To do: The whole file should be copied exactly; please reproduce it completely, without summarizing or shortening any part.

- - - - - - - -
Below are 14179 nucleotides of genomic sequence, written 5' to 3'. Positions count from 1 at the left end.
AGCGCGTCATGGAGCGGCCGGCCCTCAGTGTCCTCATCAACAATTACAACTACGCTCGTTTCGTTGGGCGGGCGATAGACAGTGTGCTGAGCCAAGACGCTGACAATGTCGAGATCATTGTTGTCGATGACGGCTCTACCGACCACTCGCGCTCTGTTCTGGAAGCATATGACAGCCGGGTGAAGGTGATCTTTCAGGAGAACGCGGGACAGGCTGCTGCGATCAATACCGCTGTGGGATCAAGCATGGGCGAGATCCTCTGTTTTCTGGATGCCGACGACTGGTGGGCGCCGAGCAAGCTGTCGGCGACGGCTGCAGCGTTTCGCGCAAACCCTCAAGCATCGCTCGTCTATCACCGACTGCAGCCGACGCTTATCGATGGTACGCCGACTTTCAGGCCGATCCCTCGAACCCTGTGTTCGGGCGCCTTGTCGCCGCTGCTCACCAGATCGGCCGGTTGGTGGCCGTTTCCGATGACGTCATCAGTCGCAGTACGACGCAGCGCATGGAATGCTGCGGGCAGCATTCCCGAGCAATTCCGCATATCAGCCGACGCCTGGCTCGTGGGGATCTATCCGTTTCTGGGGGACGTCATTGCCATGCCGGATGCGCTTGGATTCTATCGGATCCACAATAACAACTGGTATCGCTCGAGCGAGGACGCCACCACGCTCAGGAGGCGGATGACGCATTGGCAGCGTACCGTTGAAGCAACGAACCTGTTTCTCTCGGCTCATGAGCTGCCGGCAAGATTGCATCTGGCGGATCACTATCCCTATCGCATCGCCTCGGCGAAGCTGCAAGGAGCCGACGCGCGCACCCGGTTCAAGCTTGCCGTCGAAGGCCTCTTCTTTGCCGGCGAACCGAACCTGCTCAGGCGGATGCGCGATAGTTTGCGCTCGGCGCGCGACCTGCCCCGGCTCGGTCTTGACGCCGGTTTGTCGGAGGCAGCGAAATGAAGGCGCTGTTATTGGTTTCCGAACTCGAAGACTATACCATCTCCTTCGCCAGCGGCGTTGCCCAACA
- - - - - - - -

Below are 14179 nucleotides of genomic sequence, written 5' to 3'. Positions count from 1 at the left end.
AGCGCGTCATGGAGCGGCCGGCCCTCAGTGTCCTCATCAACAATTACAACTACGCTCGTTTCGTTGGGCGGGCGATAGACAGTGTGCTGAGCCAAGACGCTGACAATGTCGAGATCATTGTTGTCGATGACGGCTCTACCGACCACTCGCGCTCTGTTCTGGAAGCATATGACAGCCGGGTGAAGGTGATCTTTCAGGAGAACGCGGGACAGGCTGCTGCGATCAATACCGCTGTGGGATCAAGCATGGGCGAGATCCTCTGTTTTCTGGATGCCGACGACTGGTGGGCGCCGAGCAAGCTGTCGGCGACGGCTGCAGCGTTTCGCGCAAACCCTCAAGCATCGCTCGTCTATCACCGACTGCAGCCGACGCTTATCGATGGTACGCCGACTTTCAGGCCGATCCCTCGAACCCTGTGTTCGGGCGCCTTGTCGCCGCTGCTCACCAGATCGGCCGGTTGGTGGCCGTTTCCGATGACGTCATCAGTCGCAGTACGACGCAGCGCATGGAATGCTGCGGGCAGCATTCCCGAGCAATTCCGCATATCAGCCGACGCCTGGCTCGTGGGGATCTATCCGTTTCTGGGGGACGTCATTGCCATGCCGGATGCGCTTGGATTCTATCGGATCCACAATAACAACTGGTATCGCTCGAGCGAGGACGCCACCACGCTCAGGAGGCGGATGACGCATTGGCAGCGTACCGTTGAAGCAACGAACCTGTTTCTCTCGGCTCATGAGCTGCCGGCAAGATTGCATCTGGCGGATCACTATCCCTATCGCATCGCCTCGGCGAAGCTGCAAGGAGCCGACGCGCGCACCCGGTTCAAGCTTGCCGTCGAAGGCCTCTTCTTTGCCGGCGAACCGAACCTGCTCAGGCGGATGCGCGATAGTTTGCGCTCGGCGCGCGACCTGCCCCGGCTCGGTCTTGACGCCGGTTTGTCGGAGGCAGCGAAATGAAGGCGCTGTTATTGGTTTCCGAACTCGAAGACTATACCATCTCCTTCGCCAGCGGCGTTGCCCAACA